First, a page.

11-Year-Old Boy Breaks Minnesota Record After Dropping Impressive Bull Elk

by Craig Garrett
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Noble Elk - stock photo

Much to his surprise, Parker Christopherson, the youngest-ever elk hunter in the state of Minnesota shot a large bull. On Sunday, September 11, the young hunter shot an 8-by-9 bull elk, Kittson County Enterprise reports. He estimates that the animal weighed 800 pounds, and its antlers rack scored 350 points (unofficially). The elk was dispatched with two shots from 100 yards away. However, the excitement started way before the actual hunt did.

Since he was chosen for an either-sex elk tag, Nick has been subjected to a string of pleasant surprises. He received a letter from the Minnesota Department of Natural Resources stating that his name had been drawn for an elk tag. When Nick discovered that hunters may apply as young as 10 years old, he applied for the title. “I didn’t know you could apply that young, so I figured I’d just apply. I didn’t expect anything,” Christopherson said.

When he saw his name on the envelope, he was shocked. Josh Carr, his father, has been applying for tags for years and hasn’t seen his name on one before. Despite that fact, Carr phoned his son with delight when he found out.“He kept texting me, ‘Sweet! Sweet! Sweet!’ He was really surprised and excited,” Christopherson explained.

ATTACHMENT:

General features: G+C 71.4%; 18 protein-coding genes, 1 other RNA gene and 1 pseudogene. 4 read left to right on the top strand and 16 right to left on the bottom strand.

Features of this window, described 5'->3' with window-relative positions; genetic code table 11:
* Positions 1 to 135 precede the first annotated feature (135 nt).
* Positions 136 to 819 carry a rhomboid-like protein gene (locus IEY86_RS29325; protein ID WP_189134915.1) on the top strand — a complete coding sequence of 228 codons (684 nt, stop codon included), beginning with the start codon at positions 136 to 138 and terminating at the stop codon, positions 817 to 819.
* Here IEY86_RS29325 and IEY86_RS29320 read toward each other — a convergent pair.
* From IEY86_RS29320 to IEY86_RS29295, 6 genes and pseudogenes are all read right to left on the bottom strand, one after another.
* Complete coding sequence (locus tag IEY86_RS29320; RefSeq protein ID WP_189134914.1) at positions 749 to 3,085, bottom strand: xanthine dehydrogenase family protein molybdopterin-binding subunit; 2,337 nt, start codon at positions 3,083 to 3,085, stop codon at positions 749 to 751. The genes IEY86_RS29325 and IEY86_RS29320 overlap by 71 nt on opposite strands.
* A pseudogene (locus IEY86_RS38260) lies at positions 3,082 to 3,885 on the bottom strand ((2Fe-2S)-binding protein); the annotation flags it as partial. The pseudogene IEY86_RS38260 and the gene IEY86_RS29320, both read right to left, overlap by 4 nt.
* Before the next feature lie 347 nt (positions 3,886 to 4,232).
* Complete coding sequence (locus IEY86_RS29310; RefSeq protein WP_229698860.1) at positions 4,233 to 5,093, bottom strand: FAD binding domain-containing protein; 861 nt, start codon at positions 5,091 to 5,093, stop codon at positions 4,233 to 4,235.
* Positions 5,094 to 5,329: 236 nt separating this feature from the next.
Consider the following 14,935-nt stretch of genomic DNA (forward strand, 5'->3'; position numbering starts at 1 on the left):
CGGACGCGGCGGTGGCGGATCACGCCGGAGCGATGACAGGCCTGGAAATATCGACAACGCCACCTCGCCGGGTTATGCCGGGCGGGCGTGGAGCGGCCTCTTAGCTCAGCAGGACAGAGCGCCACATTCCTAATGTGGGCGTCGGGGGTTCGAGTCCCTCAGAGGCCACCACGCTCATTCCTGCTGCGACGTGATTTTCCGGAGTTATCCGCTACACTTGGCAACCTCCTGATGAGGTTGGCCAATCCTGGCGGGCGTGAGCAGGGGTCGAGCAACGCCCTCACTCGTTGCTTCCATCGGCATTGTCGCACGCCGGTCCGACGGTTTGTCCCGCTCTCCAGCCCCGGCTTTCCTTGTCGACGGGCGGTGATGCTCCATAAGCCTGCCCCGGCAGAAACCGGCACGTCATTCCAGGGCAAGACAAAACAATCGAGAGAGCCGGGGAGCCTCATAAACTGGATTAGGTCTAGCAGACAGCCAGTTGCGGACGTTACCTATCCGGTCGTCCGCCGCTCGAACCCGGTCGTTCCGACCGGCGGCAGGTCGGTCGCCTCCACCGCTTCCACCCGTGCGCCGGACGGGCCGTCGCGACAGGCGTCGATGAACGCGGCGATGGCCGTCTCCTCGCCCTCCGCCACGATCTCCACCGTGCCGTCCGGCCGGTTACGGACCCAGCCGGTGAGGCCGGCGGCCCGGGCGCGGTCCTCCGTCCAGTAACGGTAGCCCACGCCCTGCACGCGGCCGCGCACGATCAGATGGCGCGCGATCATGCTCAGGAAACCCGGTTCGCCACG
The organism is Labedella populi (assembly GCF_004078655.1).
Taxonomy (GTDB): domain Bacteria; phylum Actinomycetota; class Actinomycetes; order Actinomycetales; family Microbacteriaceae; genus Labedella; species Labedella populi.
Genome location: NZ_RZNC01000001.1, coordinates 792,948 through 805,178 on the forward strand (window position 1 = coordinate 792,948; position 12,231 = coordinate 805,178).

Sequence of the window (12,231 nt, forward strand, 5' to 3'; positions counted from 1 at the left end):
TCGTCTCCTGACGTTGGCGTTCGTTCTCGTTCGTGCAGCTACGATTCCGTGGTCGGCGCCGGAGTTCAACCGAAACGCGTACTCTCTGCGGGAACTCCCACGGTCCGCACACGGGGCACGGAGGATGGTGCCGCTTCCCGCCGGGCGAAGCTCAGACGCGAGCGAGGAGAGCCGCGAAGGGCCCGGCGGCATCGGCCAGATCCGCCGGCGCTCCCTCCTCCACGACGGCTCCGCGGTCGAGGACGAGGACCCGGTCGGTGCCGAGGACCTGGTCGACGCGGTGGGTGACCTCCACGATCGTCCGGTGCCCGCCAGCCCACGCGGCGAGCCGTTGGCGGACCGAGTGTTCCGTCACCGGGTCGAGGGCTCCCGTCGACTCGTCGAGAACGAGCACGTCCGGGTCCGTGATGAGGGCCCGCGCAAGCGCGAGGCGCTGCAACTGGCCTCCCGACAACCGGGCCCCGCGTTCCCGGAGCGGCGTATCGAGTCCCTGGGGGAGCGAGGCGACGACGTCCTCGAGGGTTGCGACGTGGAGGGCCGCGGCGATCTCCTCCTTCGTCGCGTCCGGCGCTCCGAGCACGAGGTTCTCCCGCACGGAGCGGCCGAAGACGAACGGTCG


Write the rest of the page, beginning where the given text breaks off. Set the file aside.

After choosing his rifle, Christopherson then had to plan and prepare. He practiced with a .30-06 caliber rifle and scouted for elk. Christopherson recalled that the weapon was heavy with a lot of kick as he practiced with it. However, once the young hunter was in the field, the kick vanished. “When I was out there, it felt just like a BB gun. There was too much adrenaline,” he raved.

The young hunter sets his sights on the elk bull

He and his dad found a bull on land owned by Cooper Swenson’s family. With permission, they started tracking it through pictures on trail cameras. Carr and Christopherson finally got to hunt on Saturday, Sept. 10 but had no luck as they heard bugling all day but saw no animals. So, they went back out the next morning to Section 28 in Poppleton Township and between noon and 3:30 p.m., Christopherson finally had his success story.

“We saw him and said, ‘Switch chairs! Switch chairs!’ We were trying to be quiet about it,” Christopherson recalled. “I caught the bull in the one window and he walked back to the north. I thought maybe he smelled me. But then he walked back right in front of me. I took a shot at him.”

The first shot hit the elk in the lungs, but it kept moving, so Carr told Christopherson to take another shot. The second bullet went through the top of its heart and finally dropped the animal. “He ran about 15 yards and he dropped,” Christopherson explained. “I handed the rifle to my dad and screamed, ‘I gotta call Mom!’”

Christopherson’s mom, Whitney Carr said she was in tears over the moment. “He was so proud. I’m proud! We are all so proud of him,” she said. “Your dad, grandpa, uncles, and brothers. Everyone is so proud of you.”

Now that Parker Christopherson has landed his dream elk, he has his sights on a new goal. He would like to help his father tag his own bull someday.

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